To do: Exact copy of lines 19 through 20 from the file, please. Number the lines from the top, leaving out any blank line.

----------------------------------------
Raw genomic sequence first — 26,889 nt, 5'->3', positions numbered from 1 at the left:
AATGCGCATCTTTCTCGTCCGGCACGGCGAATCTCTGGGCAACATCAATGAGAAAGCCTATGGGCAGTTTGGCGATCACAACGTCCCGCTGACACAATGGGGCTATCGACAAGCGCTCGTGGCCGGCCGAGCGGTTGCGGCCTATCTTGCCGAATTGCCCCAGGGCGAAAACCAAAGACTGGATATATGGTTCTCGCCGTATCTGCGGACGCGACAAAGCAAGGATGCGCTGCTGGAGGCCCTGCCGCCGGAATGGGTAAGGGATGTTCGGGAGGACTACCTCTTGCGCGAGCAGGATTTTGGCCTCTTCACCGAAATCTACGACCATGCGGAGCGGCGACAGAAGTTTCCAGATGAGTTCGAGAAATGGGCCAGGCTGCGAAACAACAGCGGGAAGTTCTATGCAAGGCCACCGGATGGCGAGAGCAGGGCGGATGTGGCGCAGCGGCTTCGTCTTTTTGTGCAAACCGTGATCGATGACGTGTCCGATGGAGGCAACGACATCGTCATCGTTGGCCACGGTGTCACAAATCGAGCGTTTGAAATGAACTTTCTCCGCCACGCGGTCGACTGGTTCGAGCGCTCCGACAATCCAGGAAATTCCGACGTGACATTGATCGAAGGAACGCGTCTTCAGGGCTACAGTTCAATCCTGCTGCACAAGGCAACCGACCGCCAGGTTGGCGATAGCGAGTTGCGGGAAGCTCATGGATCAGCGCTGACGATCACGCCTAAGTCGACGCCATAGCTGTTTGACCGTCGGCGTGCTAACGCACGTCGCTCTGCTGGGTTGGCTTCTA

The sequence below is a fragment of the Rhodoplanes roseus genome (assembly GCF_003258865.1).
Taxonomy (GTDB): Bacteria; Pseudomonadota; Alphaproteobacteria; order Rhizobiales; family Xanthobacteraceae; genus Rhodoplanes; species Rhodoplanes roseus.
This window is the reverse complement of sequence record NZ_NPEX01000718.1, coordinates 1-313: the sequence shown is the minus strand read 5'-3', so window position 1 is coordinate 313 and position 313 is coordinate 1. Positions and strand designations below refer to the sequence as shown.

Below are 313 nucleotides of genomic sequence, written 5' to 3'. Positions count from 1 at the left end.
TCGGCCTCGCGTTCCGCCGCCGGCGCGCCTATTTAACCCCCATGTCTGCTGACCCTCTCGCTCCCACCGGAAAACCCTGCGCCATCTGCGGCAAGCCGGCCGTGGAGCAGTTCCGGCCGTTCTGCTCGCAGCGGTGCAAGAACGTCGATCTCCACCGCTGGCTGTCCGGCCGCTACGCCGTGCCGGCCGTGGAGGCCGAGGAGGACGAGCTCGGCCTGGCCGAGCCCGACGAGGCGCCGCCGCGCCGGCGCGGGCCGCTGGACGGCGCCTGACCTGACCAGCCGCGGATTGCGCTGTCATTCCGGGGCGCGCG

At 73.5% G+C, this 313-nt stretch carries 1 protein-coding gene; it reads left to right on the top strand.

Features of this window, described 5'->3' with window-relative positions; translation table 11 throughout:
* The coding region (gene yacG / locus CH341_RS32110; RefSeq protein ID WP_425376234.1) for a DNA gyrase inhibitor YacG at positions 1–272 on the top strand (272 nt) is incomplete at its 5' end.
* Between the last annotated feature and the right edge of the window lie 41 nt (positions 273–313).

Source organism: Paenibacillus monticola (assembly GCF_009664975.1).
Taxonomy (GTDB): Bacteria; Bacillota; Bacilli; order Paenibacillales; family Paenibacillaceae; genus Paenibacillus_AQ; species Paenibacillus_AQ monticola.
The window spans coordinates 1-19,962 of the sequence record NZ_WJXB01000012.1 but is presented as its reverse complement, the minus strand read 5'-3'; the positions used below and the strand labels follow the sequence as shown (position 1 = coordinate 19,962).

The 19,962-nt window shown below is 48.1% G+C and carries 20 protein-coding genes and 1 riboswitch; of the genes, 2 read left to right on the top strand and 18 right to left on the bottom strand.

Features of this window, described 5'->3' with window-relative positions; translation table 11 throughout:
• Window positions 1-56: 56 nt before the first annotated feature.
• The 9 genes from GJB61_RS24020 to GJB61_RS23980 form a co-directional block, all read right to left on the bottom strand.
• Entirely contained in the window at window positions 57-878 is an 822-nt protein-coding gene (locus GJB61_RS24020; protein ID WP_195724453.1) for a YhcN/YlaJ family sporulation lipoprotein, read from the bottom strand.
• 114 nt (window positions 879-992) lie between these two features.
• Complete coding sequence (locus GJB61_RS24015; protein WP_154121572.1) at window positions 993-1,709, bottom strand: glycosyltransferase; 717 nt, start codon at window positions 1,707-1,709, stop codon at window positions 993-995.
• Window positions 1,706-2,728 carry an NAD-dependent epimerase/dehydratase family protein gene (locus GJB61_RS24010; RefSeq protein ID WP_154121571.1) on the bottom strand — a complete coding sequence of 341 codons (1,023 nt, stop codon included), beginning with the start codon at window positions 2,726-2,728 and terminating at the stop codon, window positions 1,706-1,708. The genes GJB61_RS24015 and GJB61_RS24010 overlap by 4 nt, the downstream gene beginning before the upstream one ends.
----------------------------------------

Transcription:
• Entirely contained in the window at window positions 57-878 is an 822-nt protein-coding gene (locus GJB61_RS24020; protein ID WP_195724453.1) for a YhcN/YlaJ family sporulation lipoprotein, read from the bottom strand.
• 114 nt (window positions 879-992) lie between these two features.